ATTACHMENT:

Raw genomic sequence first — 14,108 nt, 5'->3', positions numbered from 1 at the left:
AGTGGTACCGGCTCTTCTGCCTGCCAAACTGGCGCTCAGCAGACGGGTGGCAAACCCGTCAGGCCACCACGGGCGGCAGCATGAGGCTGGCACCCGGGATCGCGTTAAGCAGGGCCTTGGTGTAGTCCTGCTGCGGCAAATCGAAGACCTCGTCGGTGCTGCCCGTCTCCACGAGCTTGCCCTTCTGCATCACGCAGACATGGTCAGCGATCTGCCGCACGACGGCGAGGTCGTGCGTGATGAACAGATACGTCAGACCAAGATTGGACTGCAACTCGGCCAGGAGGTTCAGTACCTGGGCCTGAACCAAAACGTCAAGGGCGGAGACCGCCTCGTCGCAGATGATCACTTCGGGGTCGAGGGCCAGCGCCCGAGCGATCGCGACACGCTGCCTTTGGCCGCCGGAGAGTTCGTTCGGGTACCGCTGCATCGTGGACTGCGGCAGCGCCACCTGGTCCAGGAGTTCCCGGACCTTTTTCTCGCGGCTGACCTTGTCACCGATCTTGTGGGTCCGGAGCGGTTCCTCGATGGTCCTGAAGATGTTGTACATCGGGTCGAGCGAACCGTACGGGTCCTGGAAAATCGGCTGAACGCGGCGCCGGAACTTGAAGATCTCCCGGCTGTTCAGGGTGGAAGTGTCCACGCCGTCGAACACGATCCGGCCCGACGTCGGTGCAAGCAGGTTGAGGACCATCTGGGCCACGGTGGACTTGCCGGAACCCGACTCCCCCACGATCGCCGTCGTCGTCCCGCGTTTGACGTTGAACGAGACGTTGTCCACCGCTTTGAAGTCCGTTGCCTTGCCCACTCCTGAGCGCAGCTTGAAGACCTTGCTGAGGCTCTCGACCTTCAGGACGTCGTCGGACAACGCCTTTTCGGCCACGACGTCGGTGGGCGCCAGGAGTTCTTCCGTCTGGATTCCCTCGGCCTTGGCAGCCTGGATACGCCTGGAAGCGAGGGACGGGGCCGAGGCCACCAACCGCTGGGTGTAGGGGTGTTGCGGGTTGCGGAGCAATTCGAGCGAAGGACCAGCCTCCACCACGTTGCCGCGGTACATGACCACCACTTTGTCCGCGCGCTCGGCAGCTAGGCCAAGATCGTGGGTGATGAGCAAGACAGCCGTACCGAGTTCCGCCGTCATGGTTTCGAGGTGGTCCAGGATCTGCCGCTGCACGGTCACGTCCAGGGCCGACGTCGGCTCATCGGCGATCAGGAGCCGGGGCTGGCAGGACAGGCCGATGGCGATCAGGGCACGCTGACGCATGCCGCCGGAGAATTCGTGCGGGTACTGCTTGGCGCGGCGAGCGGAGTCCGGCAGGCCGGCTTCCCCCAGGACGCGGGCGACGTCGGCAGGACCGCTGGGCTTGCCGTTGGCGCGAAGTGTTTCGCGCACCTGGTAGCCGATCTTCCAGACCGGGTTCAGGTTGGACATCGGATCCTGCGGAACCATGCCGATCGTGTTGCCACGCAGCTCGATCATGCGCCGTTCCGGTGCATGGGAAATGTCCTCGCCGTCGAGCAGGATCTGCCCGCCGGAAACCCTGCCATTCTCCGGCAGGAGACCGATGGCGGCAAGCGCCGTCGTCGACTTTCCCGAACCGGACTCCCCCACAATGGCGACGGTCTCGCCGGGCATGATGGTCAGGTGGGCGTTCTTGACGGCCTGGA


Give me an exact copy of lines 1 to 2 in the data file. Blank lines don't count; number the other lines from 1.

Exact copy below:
Raw genomic sequence first — 14,108 nt, 5'->3', positions numbered from 1 at the left:
AGTGGTACCGGCTCTTCTGCCTGCCAAACTGGCGCTCAGCAGACGGGTGGCAAACCCGTCAGGCCACCACGGGCGGCAGCATGAGGCTGGCACCCGGGATCGCGTTAAGCAGGGCCTTGGTGTAGTCCTGCTGCGGCAAATCGAAGACCTCGTCGGTGCTGCCCGTCTCCACGAGCTTGCCCTTCTGCATCACGCAGACATGGTCAGCGATCTGCCGCACGACGGCGAGGTCGTGCGTGATGAACAGATACGTCAGACCAAGATTGGACTGCAACTCGGCCAGGAGGTTCAGTACCTGGGCCTGAACCAAAACGTCAAGGGCGGAGACCGCCTCGTCGCAGATGATCACTTCGGGGTCGAGGGCCAGCGCCCGAGCGATCGCGACACGCTGCCTTTGGCCGCCGGAGAGTTCGTTCGGGTACCGCTGCATCGTGGACTGCGGCAGCGCCACCTGGTCCAGGAGTTCCCGGACCTTTTTCTCGCGGCTGACCTTGTCACCGATCTTGTGGGTCCGGAGCGGTTCCTCGATGGTCCTGAAGATGTTGTACATCGGGTCGAGCGAACCGTACGGGTCCTGGAAAATCGGCTGAACGCGGCGCCGGAACTTGAAGATCTCCCGGCTGTTCAGGGTGGAAGTGTCCACGCCGTCGAACACGATCCGGCCCGACGTCGGTGCAAGCAGGTTGAGGACCATCTGGGCCACGGTGGACTTGCCGGAACCCGACTCCCCCACGATCGCCGTCGTCGTCCCGCGTTTGACGTTGAACGAGACGTTGTCCACCGCTTTGAAGTCCGTTGCCTTGCCCACTCCTGAGCGCAGCTTGAAGACCTTGCTGAGGCTCTCGACCTTCAGGACGTCGTCGGACAACGCCTTTTCGGCCACGACGTCGGTGGGCGCCAGGAGTTCTTCCGTCTGGATTCCCTCGGCCTTGGCAGCCTGGATACGCCTGGAAGCGAGGGACGGGGCCGAGGCCACCAACCGCTGGGTGTAGGGGTGTTGCGGGTTGCGGAGCAATTCGAGCGAAGGACCAGCCTCCACCACGTTGCCGCGGTACATGACCACCACTTTGTCCGCGCGCTCGGCAGCTAGGCCAAGATCGTGGGTGATGAGCAAGACAGCCGTACCGAGTTCCGCCGTCATGGTTTCGAGGTGGTCCAGGATCTGCCGCTGCACGGTCACGTCCAGGGCCGACGTCGGCTCATCGGCGATCAGGAGCCGGGGCTGGCAGGACAGGCCGATGGCGATCAGGGCACGCTGACGCATGCCGCCGGAGAATTCGTGCGGGTACTGCTTGGCGCGGCGAGCGGAGTCCGGCAGGCCGGCTTCCCCCAGGACGCGGGCGACGTCGGCAGGACCGCTGGGCTTGCCGTTGGCGCGAAGTGTTTCGCGCACCTGGTAGCCGATCTTCCAGACCGGGTTCAGGTTGGACATCGGATCCTGCGGAACCATGCCGATCGTGTTGCCACGCAGCTCGATCATGCGCCGTTCCGGTGCATGGGAAATGTCCTCGCCGTCGAGCAGGATCTGCCCGCCGGAAACCCTGCCATTCTCCGGCAGGAGACCGATGGCGGCAAGCGCCGTCGTCGACTTTCCCGAACCGGACTCCCCCACAATGGCGACGGTCTCGCCGGGCATGATGGTCAGGTGGGCGTTCTTGACGGCCTGGA